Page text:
Mumbai BEST strike called off, but what about the future?
Promises of timely salaries, merging BEST with civic body are temporary solutions; ways to overhaul service not discussedmumbai Updated: Aug 08, 2017 00:44 IST
From promising to pay employees before the 10th of the month to ensuring the loss-making transport body is merged with the BMC, the ruling Shiv Sena found a way to end the workers’ strike, on Monday — but only temporarily.
But there was still no concrete measures discussed to reform BEST and save it from the crippling debts it faces. Experts said the BEST bus service will continue to be in trouble.
Shiv Sena chief Uddhav Thackeray assured the unions he will ensure salaries before the 10th of the month and also start within a week the process of merging BEST’s budget with the BMC’s to end the financial crisis. After Thackeray’s assurance, the unions ended their 16-hour strike.
But now, questions are being raised about how the authorities would keep up this promise.
BEST ferries 29 lakh commuters a day on 504 routes. But decades of neglect has the century-old transport body facing its worst-ever financial crisis, with cumulative losses crossing Rs2,100 crore. BEST does not have money to disburse salaries on time and was even forced to drop a plan of buying 303 new buses.
As a way out, the BEST political leadership had demanded a Rs2,000-crore bailout package, but BMC commissioner Ajoy Mehta refused to give funds until BEST accepted reforms suggested by the BMC. “There is no denying BEST employees must be paid salaries and buses should run for Mumbaites. But they should run effectively,” Mehta said. He suggested reforms such as wet-leasing buying buses (leasing with drivers), reworking fares, shutting down the AC buses and running mini services. Mehta said these reforms could help BEST save more than Rs700 crore every year.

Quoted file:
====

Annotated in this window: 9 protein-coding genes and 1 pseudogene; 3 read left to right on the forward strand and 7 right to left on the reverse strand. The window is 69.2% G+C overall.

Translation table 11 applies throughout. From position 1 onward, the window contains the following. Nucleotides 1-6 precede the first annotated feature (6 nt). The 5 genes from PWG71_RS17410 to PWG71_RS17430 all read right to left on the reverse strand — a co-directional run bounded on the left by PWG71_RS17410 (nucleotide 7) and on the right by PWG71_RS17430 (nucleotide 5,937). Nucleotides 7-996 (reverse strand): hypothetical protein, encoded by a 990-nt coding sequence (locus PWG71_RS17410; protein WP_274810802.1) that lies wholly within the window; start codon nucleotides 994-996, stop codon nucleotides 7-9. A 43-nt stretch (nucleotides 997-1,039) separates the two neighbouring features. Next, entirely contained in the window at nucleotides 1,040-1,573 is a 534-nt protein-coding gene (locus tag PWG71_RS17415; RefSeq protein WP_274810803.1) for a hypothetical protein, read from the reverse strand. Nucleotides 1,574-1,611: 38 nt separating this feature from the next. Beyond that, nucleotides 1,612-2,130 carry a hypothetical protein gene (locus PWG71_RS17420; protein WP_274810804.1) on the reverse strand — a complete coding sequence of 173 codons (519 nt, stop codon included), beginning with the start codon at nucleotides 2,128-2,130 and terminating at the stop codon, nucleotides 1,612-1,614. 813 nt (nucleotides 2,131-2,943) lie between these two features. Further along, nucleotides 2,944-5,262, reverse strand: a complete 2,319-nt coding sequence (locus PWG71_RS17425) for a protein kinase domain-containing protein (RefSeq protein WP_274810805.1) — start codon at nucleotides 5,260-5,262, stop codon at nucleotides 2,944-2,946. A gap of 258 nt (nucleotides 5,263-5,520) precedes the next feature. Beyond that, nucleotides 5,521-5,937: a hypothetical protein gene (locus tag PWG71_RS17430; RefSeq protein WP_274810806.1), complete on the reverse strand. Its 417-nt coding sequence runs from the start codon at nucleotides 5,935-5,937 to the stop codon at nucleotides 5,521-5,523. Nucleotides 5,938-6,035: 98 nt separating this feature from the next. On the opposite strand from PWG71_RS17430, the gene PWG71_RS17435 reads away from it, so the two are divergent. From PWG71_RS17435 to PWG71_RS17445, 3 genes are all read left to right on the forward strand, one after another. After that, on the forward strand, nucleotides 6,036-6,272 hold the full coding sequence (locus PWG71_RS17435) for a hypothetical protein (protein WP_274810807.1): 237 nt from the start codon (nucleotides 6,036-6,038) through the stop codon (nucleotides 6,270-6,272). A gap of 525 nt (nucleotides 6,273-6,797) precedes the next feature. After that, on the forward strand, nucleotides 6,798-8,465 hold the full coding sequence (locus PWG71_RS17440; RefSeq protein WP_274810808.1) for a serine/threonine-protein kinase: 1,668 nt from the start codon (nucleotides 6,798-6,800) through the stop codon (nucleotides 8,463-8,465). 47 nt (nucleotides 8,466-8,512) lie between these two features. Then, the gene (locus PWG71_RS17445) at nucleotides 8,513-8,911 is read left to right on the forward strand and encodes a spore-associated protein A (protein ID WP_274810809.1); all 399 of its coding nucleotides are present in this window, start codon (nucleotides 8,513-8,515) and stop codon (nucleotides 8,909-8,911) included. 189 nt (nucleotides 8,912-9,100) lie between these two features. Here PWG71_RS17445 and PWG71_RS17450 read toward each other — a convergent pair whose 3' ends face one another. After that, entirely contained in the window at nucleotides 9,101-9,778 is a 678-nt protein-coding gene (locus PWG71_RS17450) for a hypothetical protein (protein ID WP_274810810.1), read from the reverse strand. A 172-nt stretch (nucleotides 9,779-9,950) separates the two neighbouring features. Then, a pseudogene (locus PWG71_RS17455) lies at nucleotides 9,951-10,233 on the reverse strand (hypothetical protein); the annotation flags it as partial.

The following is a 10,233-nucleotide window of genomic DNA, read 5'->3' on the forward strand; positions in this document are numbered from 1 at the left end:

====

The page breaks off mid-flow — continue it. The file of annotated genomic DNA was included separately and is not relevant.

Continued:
Transport experts agreed, but pointed out that while merging BEST’s budget with BMC will end financial problems, it won’t be enough to woe back passengers until operations are overhauled and the service is made better.
“BEST has resolved the labour issue, but the root cause — of losing passengers — has not been addressed. The passengers won’t return to BEST buses till it improves efficiency, speed and punctuality” said AV Shenoy, a transport experts. Shenoy suggested the need to appoint a consultant to study and suggest a total revival plan for BEST.
Experts fear the city will continue to suffer if authorities ignored reforming BEST’s services.
Just days before the BEST strike, HT, in a four-part series, highlighted the crisis at BEST (Mumbai’s second-largest mass transport system), why it needed to be saved and the possible solutions. Experts suggested several solutions such as running small AC buses, introducing dedicated bus lanes, lowering fares and restructuring the BEST committee to save the iconic service and help it increase revenue.